A proposed tax hike for next year was discussed at first public hearing at the Price River Water Improvement District board meeting on Tuesday.
The PRWID staff had prepared the room for a crowd of people to talk about the issue.But the vast majority of the seats were filled by PRWID employees and people who were at the meeting for different reasons.
The session was a preliminary tax increase meeting which the state requires the district to have and at which the board takes no action on the issue.
The final public hearing on the proposed increase will come next August and at that meeting the board will have to make a decision on the issue.
PRWID board member Keith Cox assured residents at the meeting on Tuesday that no decisions by the board have been made on the proposal, which would increase the property tax on a home assessed at $150,000 about $16.59 per year.
"In our eyes, there is a need for an increase to cover ever escalating costs incurred by the district," said Cox.
He cited three issues that are driving the move for an increase which would raise the districts mill levy from .0006 to .0008. The first reason he cited was concerned increased fuel costs.
"While our reasoning on this includes fuel for our district vehicles, it also includes the extra money it is costing us to have supplies and materials shipped to us," said Cox. "We also have to use energy at the plants to treat water and to process sewage, and those costs have increased as well."
Cox also noted the fact that the district has acquired a number of small water companies over the years, increasing the need for more maintenance help
Finally, the board member explained that the costs of having employees is increasing as well, particularly in the areas of benefits, such as health insurance.
Cox then asked the staff to comment on other factors that play into a needed increase.
"One of the things that has been concerning us is our bond payments that come due each April," pointed out Phil Palmer, the district's manager, concerning the near $1 million dollar obligation that comes due every year.
"To balance our budget in the last few years, we have been pulling money out of our reserves. We have depleted those to the point that we are coming close to not meeting our covenants on those loans," added Palmer. "We certainly do not want to default on any of the provisions concerning our bonds."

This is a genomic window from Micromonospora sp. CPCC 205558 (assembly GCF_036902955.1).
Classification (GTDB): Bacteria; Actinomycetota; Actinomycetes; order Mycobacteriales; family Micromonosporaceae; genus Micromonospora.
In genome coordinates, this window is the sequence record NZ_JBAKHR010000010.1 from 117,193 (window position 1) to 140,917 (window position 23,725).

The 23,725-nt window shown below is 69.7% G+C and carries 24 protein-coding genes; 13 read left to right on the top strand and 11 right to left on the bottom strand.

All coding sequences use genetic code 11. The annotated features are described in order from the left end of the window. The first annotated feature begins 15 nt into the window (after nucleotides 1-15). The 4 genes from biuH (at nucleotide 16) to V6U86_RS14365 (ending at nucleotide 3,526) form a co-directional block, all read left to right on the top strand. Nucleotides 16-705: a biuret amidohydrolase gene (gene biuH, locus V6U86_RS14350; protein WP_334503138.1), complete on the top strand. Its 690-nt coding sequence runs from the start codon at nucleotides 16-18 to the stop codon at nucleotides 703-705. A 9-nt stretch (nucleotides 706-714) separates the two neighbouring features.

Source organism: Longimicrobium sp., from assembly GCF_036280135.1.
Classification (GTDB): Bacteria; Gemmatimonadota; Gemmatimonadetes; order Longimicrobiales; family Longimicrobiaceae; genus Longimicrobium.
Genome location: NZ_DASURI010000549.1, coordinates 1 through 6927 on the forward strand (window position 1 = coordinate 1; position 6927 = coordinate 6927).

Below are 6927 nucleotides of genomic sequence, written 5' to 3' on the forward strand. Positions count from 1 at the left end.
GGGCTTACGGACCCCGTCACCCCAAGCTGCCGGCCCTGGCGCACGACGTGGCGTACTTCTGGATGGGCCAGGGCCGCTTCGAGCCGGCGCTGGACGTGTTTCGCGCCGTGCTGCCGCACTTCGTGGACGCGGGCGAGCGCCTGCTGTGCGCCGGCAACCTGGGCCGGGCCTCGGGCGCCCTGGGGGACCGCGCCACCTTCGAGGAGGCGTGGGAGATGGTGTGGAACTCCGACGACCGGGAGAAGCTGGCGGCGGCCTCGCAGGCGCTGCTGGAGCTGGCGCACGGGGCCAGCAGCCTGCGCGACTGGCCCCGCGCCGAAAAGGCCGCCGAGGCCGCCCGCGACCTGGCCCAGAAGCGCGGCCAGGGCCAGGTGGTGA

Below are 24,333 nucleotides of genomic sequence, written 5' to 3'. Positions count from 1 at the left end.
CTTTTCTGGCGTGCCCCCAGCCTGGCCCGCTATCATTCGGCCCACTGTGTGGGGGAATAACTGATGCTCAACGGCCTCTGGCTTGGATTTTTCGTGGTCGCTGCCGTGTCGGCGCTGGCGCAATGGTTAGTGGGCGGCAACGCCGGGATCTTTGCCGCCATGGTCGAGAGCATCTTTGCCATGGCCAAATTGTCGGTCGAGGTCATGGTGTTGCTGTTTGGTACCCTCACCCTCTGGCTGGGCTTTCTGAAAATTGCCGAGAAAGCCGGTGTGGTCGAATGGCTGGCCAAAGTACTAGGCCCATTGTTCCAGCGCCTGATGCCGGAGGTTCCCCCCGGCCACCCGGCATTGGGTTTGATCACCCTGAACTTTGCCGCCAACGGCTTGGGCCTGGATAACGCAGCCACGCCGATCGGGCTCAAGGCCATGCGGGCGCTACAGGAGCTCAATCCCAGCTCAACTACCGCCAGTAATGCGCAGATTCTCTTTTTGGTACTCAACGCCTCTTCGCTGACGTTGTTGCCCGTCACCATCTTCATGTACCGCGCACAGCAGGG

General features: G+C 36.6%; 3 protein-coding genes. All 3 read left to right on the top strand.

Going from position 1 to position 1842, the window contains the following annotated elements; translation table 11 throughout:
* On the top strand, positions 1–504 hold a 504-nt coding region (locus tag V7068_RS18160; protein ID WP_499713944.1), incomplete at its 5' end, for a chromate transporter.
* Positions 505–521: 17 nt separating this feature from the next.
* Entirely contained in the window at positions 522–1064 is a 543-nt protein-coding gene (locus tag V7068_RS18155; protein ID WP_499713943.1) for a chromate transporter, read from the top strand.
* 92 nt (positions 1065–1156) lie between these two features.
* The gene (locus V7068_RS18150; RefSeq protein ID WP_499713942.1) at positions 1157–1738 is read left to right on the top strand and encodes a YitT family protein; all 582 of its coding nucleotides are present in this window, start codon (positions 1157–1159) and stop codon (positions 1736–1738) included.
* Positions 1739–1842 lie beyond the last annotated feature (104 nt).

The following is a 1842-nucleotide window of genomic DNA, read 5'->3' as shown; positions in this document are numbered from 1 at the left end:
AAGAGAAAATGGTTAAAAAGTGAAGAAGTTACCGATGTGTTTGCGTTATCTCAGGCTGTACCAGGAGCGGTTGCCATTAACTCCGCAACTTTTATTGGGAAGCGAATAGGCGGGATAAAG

Jeff Richens, assistant district manager, talked about the increase in terms of how it would affect people's tax bills.
"The increase in the cost to home and business owners is not as much as it first appears by the way we advertised it in the paper," explained Richens. "State law requires us to advertise it a certain way and the ad stated it would be a 23 percent increase. But that could be taken wrong, because it is only a 23 percent increase on PRWID's portion of the taxes, not the entire tax bill. I also want to point out that this would be the first tax increase the district has requested since it was formed in 1961."
The staff also presented to the board and those at the meeting a written cost comparison of various kinds of materials and supplies the district uses based on figures in 2000 and those from this past year. The comparison shows that in 2000 a ton tank of chlorine for the water plant cost $490. But in 2004, it has gone up to $600, which is a 22.5 percent increase in cost. They also noted that electricity has gone up 7.5 percent, natural gas has increased 51 percent and gasoline for district vehicles has increase in cost 38 percent since that same year.
When Cox opened the meeting for public comment only two residents of the county spoke.
Lynna Topolovec, a resident of Spring Glen, asked about the difference between the money raised by taxes and those raised by water and sewer rates, and how for what those funds are used.
"We have various funding sources for various parts of the budget," said Richens. "If you look through the budget for next year you can see each department has different revenue sources. On some things, however, we have no choice. For instance, general obligation bonds must be entirely paid from tax revenues, as required by state law."
Palmer, pointed out however, that most of the funds that come from both sources are plugged into the budget at the discretion of the board.
Another resident voiced his support of the increase saying that based on his experience with what is going on with the economy, the district will need the money.
"We think this increase is important because everything is going up in cost and the district cannot continue to operate without more funding. If they don't get it there will be a train wreck down the road," said Dennis Cole.
There was no voiced opposition to the increase during the public hearing.
In another agenda item, Palmer said that "The Hill" subdivision pump house project is moving along again.
"Our cement contractor showed up on Dec. 15 like he said he would and will be pouring the walls to the pump house this Thursday," he said. "Then they will remove the forms and pour the roof next week. Of course, in this weather the concrete will need to be heated for it to set up properly."
Richens said that the electrical contractor had been roughing the electrical boxes as the cement is being put in as well. He also presented a bill to the board for $3,011.15 from Ballard Electric for materials they have bought for the project. The board approved payment.
The board also approved a meeting calender for next year. The PRWID board will meet the first and third Tuesday of each month except in December when the second meeting of the month will take place on Dec. 27 to allow for easier computation of yearly costs at the end of the budget cycle.